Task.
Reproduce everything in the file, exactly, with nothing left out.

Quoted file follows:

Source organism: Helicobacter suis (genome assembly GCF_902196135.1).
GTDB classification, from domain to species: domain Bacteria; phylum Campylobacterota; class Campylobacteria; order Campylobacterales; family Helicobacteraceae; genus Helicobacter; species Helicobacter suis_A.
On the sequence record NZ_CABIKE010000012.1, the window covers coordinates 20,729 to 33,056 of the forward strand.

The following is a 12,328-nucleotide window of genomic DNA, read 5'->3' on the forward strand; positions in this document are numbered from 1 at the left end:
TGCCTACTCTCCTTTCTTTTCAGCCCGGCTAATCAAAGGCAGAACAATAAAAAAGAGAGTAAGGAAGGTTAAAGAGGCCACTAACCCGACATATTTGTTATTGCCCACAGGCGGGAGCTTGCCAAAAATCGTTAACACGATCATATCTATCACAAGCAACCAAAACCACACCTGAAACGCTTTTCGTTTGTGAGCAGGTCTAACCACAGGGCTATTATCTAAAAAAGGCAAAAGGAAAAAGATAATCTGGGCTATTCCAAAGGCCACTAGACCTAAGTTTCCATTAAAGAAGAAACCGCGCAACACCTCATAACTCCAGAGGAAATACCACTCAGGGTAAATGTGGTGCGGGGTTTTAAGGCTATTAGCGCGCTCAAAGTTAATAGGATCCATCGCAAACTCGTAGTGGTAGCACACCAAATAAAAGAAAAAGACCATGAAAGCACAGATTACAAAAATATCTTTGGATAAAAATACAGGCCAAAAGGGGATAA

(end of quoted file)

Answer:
Source organism: Helicobacter suis (genome assembly GCF_902196135.1).
GTDB classification, from domain to species: domain Bacteria; phylum Campylobacterota; class Campylobacteria; order Campylobacterales; family Helicobacteraceae; genus Helicobacter; species Helicobacter suis_A.
On the sequence record NZ_CABIKE010000012.1, the window covers coordinates 20,729 to 33,056 of the forward strand.

The following is a 12,328-nucleotide window of genomic DNA, read 5'->3' on the forward strand; positions in this document are numbered from 1 at the left end:
TGCCTACTCTCCTTTCTTTTCAGCCCGGCTAATCAAAGGCAGAACAATAAAAAAGAGAGTAAGGAAGGTTAAAGAGGCCACTAACCCGACATATTTGTTATTGCCCACAGGCGGGAGCTTGCCAAAAATCGTTAACACGATCATATCTATCACAAGCAACCAAAACCACACCTGAAACGCTTTTCGTTTGTGAGCAGGTCTAACCACAGGGCTATTATCTAAAAAAGGCAAAAGGAAAAAGATAATCTGGGCTATTCCAAAGGCCACTAGACCTAAGTTTCCATTAAAGAAGAAACCGCGCAACACCTCATAACTCCAGAGGAAATACCACTCAGGGTAAATGTGGTGCGGGGTTTTAAGGCTATTAGCGCGCTCAAAGTTAATAGGATCCATCGCAAACTCGTAGTGGTAGCACACCAAATAAAAGAAAAAGACCATGAAAGCACAGATTACAAAAATATCTTTGGATAAAAATACAGGCCAAAAGGGGATAA